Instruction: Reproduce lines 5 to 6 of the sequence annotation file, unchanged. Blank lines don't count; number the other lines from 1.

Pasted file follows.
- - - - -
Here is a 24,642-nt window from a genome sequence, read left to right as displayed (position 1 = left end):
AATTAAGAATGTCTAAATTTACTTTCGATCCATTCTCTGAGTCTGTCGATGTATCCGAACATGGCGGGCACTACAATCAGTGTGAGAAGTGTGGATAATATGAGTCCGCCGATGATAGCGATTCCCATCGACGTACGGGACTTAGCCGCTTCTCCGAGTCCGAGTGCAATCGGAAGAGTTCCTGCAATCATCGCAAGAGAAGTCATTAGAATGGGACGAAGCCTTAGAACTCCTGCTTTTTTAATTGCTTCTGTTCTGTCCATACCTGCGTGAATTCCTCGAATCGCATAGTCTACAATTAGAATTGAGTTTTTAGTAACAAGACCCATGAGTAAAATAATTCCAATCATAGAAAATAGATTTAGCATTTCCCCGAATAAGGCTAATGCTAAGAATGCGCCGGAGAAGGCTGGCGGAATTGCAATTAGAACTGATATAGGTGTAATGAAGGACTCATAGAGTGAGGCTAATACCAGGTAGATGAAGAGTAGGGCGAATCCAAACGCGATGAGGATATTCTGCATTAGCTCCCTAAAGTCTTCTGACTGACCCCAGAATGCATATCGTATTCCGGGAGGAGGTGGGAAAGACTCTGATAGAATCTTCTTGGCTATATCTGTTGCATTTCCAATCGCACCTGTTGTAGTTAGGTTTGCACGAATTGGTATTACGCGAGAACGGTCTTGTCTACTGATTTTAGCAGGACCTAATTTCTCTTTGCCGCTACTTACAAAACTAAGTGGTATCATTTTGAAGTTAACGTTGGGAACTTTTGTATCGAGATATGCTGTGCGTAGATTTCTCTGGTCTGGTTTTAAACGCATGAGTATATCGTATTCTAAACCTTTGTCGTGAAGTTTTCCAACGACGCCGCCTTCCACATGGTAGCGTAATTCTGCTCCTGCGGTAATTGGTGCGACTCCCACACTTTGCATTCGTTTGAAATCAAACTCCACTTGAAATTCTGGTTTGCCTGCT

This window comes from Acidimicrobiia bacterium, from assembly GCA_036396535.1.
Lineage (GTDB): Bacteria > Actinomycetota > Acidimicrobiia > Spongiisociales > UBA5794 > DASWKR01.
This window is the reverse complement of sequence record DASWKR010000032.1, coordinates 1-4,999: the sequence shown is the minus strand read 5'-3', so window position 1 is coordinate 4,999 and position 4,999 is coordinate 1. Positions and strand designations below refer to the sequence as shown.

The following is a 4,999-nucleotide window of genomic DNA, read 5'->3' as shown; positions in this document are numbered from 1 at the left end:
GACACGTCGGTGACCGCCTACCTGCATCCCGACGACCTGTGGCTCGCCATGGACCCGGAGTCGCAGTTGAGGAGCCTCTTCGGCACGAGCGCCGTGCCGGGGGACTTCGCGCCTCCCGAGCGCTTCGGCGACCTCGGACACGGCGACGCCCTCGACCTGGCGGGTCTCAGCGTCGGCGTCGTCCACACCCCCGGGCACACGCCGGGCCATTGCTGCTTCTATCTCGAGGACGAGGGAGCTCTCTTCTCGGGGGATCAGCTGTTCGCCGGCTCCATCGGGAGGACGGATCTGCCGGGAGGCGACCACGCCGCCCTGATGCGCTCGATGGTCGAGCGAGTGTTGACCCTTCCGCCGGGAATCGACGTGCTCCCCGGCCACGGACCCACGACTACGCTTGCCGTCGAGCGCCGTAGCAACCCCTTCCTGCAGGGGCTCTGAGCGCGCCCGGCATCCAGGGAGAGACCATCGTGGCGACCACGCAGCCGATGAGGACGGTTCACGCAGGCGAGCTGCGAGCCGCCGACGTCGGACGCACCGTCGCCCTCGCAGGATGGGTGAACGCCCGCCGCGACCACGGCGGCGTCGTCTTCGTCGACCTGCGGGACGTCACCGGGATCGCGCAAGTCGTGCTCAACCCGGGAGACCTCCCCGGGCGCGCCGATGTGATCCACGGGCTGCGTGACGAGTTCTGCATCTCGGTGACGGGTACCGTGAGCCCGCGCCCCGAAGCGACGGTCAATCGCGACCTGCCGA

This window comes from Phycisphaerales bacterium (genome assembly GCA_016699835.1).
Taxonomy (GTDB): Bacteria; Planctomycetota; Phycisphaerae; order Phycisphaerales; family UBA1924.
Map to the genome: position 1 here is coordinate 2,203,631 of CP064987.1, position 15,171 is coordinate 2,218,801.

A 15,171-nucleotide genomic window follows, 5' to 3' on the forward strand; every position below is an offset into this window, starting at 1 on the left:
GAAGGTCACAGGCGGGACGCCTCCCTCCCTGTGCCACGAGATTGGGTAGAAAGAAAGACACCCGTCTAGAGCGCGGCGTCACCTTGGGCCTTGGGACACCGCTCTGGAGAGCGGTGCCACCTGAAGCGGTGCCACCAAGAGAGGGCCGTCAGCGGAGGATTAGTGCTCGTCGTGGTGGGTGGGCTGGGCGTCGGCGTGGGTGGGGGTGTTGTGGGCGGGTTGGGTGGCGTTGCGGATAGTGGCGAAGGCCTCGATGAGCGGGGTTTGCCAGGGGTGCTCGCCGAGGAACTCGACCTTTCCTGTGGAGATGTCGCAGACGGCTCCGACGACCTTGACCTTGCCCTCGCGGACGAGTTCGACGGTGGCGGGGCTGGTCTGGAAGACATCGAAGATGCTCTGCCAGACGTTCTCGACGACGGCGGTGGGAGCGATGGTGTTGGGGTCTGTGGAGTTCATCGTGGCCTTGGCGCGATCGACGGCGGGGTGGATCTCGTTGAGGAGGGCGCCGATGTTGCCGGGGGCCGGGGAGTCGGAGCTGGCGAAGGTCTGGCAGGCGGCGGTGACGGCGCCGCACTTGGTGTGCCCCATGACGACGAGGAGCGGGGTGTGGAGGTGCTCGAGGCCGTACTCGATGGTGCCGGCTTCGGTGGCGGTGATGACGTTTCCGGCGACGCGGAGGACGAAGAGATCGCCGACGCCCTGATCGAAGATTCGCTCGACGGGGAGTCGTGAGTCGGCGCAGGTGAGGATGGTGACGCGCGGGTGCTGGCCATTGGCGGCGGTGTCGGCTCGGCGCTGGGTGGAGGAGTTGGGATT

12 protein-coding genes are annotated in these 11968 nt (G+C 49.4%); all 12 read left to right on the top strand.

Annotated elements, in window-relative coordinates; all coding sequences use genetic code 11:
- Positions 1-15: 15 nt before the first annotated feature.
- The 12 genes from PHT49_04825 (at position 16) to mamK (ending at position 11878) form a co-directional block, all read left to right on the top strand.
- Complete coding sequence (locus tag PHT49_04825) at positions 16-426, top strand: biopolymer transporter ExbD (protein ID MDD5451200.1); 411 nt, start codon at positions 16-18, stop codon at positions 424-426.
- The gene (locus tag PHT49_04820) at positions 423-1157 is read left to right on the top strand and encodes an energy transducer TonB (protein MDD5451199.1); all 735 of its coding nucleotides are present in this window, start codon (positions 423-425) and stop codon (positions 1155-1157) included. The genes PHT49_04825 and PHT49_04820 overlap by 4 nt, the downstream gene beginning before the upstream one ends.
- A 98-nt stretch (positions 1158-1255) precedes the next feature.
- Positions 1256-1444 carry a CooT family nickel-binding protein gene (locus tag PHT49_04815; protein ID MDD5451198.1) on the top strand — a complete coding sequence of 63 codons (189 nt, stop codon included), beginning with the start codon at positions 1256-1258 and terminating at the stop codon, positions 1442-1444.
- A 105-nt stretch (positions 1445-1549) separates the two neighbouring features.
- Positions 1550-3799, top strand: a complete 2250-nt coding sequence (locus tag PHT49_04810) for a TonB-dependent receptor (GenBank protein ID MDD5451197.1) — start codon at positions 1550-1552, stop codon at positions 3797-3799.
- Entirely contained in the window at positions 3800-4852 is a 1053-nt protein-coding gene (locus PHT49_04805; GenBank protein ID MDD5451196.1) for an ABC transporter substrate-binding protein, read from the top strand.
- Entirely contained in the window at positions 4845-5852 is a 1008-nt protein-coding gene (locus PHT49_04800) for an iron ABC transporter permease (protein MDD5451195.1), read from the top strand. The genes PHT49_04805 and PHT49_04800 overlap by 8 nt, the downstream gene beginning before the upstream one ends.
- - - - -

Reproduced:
This window is the reverse complement of sequence record DASWKR010000032.1, coordinates 1-4,999: the sequence shown is the minus strand read 5'-3', so window position 1 is coordinate 4,999 and position 4,999 is coordinate 1. Positions and strand designations below refer to the sequence as shown.

The following is a 4,999-nucleotide window of genomic DNA, read 5'->3' as shown; positions in this document are numbered from 1 at the left end: